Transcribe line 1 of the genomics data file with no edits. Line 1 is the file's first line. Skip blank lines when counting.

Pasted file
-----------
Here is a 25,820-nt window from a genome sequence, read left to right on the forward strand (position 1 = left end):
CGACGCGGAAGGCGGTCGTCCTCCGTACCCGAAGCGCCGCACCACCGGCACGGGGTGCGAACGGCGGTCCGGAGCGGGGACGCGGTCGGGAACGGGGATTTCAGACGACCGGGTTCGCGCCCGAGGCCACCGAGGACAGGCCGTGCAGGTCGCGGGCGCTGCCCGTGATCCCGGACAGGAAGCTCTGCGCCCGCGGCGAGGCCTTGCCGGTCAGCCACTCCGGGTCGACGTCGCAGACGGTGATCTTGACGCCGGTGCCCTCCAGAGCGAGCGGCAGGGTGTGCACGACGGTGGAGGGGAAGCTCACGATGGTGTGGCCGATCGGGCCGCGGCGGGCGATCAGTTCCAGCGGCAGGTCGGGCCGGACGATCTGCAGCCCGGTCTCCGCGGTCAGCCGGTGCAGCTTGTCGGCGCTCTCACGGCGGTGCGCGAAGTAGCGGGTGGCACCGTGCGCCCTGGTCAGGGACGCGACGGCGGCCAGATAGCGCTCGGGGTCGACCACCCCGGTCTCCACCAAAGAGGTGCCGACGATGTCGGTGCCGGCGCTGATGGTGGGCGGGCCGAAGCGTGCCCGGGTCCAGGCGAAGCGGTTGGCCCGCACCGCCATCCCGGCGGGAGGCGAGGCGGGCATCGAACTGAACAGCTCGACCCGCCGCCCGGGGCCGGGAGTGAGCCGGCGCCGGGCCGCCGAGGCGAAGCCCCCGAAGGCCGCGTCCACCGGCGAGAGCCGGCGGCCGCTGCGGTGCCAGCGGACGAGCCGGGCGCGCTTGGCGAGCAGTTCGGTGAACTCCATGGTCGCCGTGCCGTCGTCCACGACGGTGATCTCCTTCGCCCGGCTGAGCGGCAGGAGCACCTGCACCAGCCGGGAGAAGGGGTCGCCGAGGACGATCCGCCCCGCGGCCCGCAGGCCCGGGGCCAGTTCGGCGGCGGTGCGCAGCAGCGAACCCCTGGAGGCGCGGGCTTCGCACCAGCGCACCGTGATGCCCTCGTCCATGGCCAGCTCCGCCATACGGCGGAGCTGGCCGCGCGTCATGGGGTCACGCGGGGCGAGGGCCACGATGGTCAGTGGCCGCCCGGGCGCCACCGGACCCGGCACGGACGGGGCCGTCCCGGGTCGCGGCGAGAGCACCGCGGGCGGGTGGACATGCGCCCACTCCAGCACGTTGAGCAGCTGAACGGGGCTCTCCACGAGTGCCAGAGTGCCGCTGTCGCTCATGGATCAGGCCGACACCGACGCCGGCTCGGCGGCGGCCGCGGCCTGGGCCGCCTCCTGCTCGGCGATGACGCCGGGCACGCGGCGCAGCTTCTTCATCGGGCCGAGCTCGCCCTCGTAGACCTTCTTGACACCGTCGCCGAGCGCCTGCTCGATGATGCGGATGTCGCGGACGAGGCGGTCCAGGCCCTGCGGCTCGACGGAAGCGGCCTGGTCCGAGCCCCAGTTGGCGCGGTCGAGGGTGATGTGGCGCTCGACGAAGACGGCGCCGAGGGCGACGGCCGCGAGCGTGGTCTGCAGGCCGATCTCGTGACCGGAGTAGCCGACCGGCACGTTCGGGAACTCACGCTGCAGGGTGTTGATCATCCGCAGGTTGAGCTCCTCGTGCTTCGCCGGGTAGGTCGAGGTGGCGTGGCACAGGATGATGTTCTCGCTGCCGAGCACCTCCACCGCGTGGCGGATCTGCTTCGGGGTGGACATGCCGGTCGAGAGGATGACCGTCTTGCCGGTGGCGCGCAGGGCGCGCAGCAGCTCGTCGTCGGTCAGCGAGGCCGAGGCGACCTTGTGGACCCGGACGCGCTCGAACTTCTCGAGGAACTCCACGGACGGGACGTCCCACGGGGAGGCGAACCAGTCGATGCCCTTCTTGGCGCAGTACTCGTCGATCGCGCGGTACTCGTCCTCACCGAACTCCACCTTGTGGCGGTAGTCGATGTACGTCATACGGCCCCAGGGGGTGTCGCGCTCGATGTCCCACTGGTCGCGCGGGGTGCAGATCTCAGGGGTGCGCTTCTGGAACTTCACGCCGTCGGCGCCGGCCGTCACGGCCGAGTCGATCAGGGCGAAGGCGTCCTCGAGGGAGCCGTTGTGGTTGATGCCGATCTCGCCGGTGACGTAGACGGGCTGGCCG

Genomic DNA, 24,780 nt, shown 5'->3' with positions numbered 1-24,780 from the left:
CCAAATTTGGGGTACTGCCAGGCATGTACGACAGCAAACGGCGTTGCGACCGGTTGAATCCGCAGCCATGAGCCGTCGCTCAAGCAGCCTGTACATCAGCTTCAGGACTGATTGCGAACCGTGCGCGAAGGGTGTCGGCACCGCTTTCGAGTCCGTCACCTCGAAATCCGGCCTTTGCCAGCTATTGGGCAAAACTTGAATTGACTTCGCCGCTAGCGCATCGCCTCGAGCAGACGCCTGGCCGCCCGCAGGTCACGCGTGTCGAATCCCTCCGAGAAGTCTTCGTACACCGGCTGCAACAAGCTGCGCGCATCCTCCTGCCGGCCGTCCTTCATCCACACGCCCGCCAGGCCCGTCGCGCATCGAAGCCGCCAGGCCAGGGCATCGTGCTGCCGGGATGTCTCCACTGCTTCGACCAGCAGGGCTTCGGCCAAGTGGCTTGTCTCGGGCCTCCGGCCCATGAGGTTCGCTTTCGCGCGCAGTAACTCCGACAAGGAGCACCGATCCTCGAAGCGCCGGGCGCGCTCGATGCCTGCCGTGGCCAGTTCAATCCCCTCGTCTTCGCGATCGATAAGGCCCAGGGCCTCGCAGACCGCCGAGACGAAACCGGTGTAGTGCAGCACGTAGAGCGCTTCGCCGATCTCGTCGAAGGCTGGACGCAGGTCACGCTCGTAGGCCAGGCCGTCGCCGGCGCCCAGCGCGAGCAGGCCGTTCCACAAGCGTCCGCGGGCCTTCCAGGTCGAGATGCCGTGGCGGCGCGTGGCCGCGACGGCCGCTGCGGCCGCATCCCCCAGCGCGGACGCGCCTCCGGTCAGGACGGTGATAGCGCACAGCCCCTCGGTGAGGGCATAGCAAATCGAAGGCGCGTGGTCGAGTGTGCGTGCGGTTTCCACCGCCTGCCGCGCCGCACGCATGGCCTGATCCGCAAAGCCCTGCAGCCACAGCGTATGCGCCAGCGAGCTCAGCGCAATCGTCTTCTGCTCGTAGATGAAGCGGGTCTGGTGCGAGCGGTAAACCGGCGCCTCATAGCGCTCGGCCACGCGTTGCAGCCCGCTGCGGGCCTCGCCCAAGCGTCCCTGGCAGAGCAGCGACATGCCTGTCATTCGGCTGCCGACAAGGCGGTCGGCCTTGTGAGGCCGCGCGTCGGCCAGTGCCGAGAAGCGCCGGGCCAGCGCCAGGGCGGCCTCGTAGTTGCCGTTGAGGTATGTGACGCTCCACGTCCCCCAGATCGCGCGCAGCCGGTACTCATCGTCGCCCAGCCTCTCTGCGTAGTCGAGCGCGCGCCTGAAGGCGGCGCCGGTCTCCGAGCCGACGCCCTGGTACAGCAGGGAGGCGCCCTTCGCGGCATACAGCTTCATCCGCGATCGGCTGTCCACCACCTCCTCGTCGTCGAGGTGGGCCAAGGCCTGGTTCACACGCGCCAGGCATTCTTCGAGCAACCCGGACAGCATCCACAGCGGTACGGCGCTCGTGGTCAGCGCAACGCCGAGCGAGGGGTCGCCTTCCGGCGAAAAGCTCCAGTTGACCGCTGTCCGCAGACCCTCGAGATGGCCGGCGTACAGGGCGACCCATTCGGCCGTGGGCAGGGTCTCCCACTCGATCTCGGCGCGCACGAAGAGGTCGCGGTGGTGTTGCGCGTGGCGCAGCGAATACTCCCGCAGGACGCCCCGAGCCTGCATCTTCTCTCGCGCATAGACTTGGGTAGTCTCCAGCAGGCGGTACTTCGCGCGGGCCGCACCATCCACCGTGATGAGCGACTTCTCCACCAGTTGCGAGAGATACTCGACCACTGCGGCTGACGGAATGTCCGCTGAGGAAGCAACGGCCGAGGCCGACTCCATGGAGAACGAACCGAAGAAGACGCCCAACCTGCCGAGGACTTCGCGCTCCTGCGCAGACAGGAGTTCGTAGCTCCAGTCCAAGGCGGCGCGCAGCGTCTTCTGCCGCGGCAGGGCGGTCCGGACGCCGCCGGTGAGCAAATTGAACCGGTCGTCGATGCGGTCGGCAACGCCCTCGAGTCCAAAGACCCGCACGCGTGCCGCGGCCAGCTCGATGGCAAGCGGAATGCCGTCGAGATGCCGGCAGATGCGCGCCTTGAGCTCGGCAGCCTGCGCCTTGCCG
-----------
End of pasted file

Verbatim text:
Here is a 25,820-nt window from a genome sequence, read left to right on the forward strand (position 1 = left end):